The distant gunfire and explosions faded as I stumbled down the street. The house to my right was my best friend's house when I was twelve. The house to my left was a boyfriend of the first girl I ever had a crush on, I remembered egging it. The road continued, and I was alone with my memories. I looked up at the horizon, and saw the wall. It was a reminder of something, a reminder of my life. This place was so peaceful, so perfect and utopian, but the peace faded into the wall, a symbol of war. Suddenly my memories became dark and sinister.

      "You okay?" I snapped from my nightmare. A large hand rest on my shoulder. I turned to see Samuels.

      "Yeah, fine." I replied, saved from torment.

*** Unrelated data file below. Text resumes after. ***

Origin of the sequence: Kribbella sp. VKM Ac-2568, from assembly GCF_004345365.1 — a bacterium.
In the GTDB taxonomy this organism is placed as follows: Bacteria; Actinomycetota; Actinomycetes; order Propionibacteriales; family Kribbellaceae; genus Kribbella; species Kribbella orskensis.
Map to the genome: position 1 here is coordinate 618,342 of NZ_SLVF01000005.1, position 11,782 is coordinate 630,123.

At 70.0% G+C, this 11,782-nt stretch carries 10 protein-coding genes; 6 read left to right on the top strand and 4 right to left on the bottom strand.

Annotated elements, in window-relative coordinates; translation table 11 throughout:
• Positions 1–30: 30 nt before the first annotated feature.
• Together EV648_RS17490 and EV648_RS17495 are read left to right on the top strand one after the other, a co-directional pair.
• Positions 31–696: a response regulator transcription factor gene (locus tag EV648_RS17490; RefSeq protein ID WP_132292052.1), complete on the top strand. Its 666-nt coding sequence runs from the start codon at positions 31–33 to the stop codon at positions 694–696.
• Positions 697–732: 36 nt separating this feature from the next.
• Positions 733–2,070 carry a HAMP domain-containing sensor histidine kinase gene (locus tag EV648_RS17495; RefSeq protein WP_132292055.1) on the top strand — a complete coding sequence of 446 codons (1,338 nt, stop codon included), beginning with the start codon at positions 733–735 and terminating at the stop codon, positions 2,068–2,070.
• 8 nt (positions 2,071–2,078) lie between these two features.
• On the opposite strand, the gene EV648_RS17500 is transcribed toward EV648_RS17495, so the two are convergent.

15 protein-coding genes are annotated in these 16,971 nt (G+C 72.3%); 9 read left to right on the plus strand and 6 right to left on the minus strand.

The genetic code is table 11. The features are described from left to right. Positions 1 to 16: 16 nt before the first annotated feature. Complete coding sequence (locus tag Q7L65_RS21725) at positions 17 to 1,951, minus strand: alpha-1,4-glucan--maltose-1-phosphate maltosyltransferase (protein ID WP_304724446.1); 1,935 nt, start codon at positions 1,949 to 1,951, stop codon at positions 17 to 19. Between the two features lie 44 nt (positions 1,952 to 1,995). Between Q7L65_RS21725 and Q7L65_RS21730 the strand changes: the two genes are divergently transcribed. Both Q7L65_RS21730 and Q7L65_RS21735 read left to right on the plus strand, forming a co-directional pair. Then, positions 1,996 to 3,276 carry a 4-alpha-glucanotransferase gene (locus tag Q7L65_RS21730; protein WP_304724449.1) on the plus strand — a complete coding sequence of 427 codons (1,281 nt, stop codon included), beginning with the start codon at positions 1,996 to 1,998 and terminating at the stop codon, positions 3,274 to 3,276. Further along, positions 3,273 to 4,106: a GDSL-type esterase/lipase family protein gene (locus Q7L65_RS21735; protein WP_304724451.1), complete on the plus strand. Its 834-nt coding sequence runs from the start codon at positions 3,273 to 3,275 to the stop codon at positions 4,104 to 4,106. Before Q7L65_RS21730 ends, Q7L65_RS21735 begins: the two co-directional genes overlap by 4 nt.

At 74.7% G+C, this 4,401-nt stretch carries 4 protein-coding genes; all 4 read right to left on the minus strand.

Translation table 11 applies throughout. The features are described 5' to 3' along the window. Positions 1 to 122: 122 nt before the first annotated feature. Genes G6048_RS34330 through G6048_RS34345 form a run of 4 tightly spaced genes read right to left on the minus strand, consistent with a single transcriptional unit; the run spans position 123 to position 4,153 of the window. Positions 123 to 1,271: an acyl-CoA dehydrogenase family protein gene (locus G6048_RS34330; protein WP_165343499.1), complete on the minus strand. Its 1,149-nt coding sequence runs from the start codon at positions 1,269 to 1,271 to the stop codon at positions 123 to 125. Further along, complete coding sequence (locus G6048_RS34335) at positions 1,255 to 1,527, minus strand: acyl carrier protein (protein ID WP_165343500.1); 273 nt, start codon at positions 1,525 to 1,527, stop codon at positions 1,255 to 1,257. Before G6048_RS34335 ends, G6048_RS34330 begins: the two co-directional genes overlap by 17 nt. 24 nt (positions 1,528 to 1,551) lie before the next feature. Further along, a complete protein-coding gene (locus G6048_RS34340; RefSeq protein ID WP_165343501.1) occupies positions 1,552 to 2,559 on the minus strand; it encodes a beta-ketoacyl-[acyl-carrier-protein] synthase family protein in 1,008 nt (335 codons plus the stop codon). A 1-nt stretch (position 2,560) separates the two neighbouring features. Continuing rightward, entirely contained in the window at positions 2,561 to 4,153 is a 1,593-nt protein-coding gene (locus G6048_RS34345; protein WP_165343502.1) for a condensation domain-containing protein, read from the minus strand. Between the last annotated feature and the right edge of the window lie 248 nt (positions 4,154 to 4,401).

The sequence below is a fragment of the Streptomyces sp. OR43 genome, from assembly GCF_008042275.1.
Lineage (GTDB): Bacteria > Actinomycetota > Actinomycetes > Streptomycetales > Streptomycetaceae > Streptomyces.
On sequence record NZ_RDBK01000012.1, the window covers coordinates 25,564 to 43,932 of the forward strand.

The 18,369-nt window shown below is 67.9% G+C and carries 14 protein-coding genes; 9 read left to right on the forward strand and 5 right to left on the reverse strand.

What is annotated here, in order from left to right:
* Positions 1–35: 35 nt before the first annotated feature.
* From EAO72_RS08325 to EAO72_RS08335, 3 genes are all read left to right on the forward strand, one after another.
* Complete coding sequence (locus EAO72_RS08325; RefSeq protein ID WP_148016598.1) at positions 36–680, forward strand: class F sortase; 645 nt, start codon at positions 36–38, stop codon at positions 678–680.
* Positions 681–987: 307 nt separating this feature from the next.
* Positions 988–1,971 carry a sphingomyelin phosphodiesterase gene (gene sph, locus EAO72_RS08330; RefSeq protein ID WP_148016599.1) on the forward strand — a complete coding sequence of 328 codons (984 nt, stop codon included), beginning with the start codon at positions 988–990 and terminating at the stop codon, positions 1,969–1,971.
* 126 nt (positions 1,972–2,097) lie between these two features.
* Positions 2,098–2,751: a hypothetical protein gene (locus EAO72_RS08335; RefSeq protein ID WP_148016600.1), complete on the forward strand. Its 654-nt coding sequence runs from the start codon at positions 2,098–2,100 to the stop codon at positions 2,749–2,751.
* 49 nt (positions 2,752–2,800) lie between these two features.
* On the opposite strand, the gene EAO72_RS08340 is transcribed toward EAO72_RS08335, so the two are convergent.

We continued down the street for a few tranquil moments before the first gunfire fell upon the squad. Plasma gunfire streamed down the street, shredding white picket fences and peaceful homes. Instinctively I ran to the houses besides the street, though it seemed I wasn't only running from death but also against my soul. Those streets were my home, crimson blood now soaking the streets that once filled with the water of broken fire hydrants and happy memories. Mitchell fell to the ground, blood dropping from his falling body. The Warthog was pelted in plasma gunfire, and at least fifteen of the civilians died instantly, the rest scrambling for cover. One of the civilian rocketeers fired two missiles into the Covenant horde before he, too, died. I saw Marcus trip and hesitated to run into the house. Moments before I turned to help him he looked up, smiled, and shook his head in a loose no as a plasma grenade bounced to a stop a foot in front of his head. Samuels dragged me into the house as the plasma grenade exploded. One of the civilians that was fortunate enough to make it to the house before he was slaughtered. Samuels spun the bolt lock on the door before a line of plasma gunfire burned holes in the wall, one of the bolts striking Samuels in the throat, another killing the civilian. Two of the plasma balls passed almost lethally near to my neck as well. The civilian died instantly, but Samuels lie to suffer. He thrashed on the ground, blood spurting from his melted throat. I looked down with compassion as he struggled to point to the pistol I had slung over my shoulder. Solemnly, I slid the tiny death machine from its holster and aimed at Samuels' head. He smiled, thinking his suffering had ended, but I couldn't bring myself to kill him, even at his own request. "Sorry." I muttered before running up the stairs in the house. I nearly tripped over a small pile of munitions that had been left near the door. One of the Lunar 4 invasion contingency plans was that every family with weapons-grade munitions were to leave them inside the front door of the house for any who would later come through the area and need the ammo. I didn't have time to grab any, as I ran to the second floor and towards the windows facing the street.